Snagging, great amounts of friction, or touching can cause even a healed nipple piercing to become infected. It is important to note that for some, the nipples are connected to milk ducts which can also increase risk of infection to the piercing if a person is nursing or becomes pregnant.
Can a Piercing Infection Go Away on Its Own?
A piercing infection is not likely to go away on its own, and it will require action from you to begin subsiding so your piercing can heal. This process can be lengthy, so it is important that you do not get discouraged and continue your cleaning routine! There are times that an infected nipple piercing can take many months to heal, depending on how severe it is.
More minor infections, or infections that are treated early, can sometimes take only one week to heal. The length of the process all depends on the severity and the measures taken once the infection is identified. This is why it is so important to recognize the signs of a piercing infection!
If you ignore an infected nipple piercing, you will likely become increasingly uncomfortable as the infection spreads and worsens. If it continues to go untreated, odds are you will not be tough enough to resist removing your piercing–if your body doesn’t do it for your first.
The best rule is to start treating your piercing infection as soon as you see the first red flag. An extra clean piercing never hurt anyone! If you are unsure if your piercing is infected, its not a bad idea to consult a doctor. The faster you can start treating it the faster it will be healed.
How Do You Treat an Infected Nipple Piercing?
To treat your infected nipple piercing you must first clean the area. Wash your hands and gently clean the area around the piercing. Sensitive soaps or soaps that are free of perfumes and dyes are less likely to cause irritation to the piercing. Make sure that you are not using any harsh soaps or detergents. Other cleansers to avoid include alcohol, ointments, or hydrogen peroxide.
A sea salt soak is one of the best ways to treat a piercing infection after cleansing. Pour one cup warm water per ¼ teaspoon of salt into a glass or bowl and use suction to place over the nipple, creating a seal. Allow the nipple to soak for several minutes in the solution before removing and cleansing one more time.
If you are unable to use the mixed solution, a warm compress can also be applied to the infected nipple to help draw out impurities and cleans the piercing. Be sure to complete this 2-3 times per day to speed up the healing process and assist your body in fighting the infection.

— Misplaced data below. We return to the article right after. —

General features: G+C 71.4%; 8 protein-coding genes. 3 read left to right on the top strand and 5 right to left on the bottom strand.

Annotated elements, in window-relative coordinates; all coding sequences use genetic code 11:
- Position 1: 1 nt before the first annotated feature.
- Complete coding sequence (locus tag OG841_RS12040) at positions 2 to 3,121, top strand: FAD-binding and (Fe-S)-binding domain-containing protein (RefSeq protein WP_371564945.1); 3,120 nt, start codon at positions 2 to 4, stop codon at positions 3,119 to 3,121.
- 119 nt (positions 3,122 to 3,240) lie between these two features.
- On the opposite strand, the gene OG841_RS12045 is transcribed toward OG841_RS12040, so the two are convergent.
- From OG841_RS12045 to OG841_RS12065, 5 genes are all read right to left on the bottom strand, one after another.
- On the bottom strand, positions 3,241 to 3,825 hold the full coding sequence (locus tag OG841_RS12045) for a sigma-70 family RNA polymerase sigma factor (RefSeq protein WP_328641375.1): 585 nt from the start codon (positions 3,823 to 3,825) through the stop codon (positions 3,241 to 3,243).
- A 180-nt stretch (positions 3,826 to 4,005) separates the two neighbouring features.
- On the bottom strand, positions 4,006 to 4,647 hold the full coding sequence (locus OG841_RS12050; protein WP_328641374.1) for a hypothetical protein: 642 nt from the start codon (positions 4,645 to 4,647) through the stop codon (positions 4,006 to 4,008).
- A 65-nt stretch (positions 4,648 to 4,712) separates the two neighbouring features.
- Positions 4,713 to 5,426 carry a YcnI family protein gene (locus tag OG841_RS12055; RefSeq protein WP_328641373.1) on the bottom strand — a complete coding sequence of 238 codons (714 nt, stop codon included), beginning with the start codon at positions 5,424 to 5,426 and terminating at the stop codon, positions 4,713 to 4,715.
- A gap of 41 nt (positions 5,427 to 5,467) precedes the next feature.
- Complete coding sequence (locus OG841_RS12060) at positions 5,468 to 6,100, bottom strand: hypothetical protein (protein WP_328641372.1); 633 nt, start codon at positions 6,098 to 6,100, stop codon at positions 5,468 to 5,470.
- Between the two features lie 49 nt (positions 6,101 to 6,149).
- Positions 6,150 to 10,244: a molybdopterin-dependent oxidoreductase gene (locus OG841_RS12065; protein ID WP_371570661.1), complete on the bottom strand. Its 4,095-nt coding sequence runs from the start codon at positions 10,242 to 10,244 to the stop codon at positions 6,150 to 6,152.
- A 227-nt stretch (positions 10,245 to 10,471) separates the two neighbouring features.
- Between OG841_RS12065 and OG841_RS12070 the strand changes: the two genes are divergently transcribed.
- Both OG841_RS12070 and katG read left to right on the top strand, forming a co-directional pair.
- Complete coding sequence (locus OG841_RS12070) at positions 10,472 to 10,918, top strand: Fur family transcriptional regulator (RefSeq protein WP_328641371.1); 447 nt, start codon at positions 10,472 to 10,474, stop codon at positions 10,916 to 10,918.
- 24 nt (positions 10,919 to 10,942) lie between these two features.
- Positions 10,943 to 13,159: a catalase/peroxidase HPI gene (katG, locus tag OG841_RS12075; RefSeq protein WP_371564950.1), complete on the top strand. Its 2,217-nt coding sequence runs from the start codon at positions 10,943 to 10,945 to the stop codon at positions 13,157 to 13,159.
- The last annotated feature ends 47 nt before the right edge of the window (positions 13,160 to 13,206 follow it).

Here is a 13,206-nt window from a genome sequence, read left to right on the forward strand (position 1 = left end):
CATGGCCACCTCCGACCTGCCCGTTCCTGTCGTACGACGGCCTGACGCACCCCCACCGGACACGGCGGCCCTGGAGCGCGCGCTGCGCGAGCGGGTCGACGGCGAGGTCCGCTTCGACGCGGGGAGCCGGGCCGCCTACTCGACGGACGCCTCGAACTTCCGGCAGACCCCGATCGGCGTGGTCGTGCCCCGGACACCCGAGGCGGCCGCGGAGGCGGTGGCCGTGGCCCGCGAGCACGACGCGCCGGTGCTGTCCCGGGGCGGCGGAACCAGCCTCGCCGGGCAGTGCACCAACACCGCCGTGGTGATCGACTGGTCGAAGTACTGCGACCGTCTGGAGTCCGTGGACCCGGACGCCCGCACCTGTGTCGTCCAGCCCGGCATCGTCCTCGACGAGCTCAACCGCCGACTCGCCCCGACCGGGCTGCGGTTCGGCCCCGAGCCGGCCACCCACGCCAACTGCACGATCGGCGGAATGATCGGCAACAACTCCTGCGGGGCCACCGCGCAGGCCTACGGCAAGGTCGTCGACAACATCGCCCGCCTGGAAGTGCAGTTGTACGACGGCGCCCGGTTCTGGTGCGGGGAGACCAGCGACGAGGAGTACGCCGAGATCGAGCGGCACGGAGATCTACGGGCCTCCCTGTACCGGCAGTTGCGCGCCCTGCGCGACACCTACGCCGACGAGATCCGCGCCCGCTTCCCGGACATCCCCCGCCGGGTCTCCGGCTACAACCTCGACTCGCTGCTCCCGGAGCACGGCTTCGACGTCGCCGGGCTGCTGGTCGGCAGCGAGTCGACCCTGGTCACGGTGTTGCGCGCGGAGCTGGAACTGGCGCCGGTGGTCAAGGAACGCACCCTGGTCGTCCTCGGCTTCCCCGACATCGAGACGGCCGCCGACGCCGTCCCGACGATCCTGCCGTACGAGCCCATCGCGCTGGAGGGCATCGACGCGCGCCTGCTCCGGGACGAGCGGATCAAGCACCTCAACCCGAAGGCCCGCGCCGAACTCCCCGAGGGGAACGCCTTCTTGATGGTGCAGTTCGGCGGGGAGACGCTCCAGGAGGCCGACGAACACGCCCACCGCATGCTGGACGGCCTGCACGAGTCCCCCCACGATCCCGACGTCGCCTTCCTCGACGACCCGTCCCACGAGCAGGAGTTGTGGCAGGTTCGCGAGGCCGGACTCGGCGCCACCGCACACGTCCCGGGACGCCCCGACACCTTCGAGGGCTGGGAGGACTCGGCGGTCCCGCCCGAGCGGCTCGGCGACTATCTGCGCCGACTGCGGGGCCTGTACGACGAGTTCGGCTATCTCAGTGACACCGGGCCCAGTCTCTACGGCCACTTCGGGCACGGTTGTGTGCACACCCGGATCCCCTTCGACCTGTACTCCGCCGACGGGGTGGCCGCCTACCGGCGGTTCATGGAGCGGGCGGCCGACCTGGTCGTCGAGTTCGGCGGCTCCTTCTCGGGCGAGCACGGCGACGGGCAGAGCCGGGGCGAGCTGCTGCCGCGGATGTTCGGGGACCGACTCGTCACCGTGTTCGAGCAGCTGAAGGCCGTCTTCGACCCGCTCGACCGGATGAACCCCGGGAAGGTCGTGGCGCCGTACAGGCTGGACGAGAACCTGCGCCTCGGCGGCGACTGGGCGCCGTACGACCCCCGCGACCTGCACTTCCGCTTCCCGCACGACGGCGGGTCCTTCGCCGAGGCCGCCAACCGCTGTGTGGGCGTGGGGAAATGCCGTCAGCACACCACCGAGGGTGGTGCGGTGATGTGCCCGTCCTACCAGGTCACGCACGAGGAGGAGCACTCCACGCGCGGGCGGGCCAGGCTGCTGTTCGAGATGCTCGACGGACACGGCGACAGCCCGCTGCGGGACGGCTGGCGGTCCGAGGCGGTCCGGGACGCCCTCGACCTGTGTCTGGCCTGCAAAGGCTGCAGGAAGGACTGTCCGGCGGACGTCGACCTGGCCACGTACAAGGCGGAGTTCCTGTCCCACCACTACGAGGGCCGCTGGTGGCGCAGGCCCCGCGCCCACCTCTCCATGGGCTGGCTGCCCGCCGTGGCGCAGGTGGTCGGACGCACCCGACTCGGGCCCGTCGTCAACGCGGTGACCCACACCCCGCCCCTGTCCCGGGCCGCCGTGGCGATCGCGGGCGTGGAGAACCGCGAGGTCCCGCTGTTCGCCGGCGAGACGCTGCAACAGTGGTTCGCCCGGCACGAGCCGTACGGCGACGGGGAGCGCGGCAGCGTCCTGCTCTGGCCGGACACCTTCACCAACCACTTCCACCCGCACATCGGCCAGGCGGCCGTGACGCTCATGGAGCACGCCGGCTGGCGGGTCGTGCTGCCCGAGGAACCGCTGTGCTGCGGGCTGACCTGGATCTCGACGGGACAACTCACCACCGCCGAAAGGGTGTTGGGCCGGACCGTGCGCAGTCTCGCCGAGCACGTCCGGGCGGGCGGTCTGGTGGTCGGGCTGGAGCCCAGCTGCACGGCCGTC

If necessary, use a prescribed ant-biotic ointment from your doctor as directed. Please do not use over the counter piercing or antibiotic ointments as these only trap bacteria and make the infection worse. In a severe scenario, a doctor may also prescribe antibiotic pills to take in addition to the other methods.
What’s the Difference Between Infection vs Rejection vs Irritation?
Infection, rejection, and irritation are all possibilities with piercings. When a nipple piercing is irritated, it may appear red or be mildly itchy or painful. This likely means that the piercing is still in the healing stages, or it could mean that it has been pulled, pressed, or touched too frequently. This does not necessarily mean an infection is present.
An infection will have more severe symptoms such as dark or smelly discharge, extreme tenderness, and skin that is hot to the touch. When a piercing is being rejected, you will likely experience irritation symptoms. However, with a rejected piercing you will also notice that more of the body jewelry is becoming visible. This is due to the skin under the piercing shrinking to force out the piercing.
Other signs to look out for include itchiness, dryness, or visible jewelry under the skin.
It is important to note that not removing a rejected piercing can cause permanent scarring or nipple disfigurement to occur. It is best to follow the signs of nipple piercing rejection and act accordingly by removing the piercing and contacting your piercer. They may suggest that you try a different size or gauge or jewelry, or jewelry made from a different material.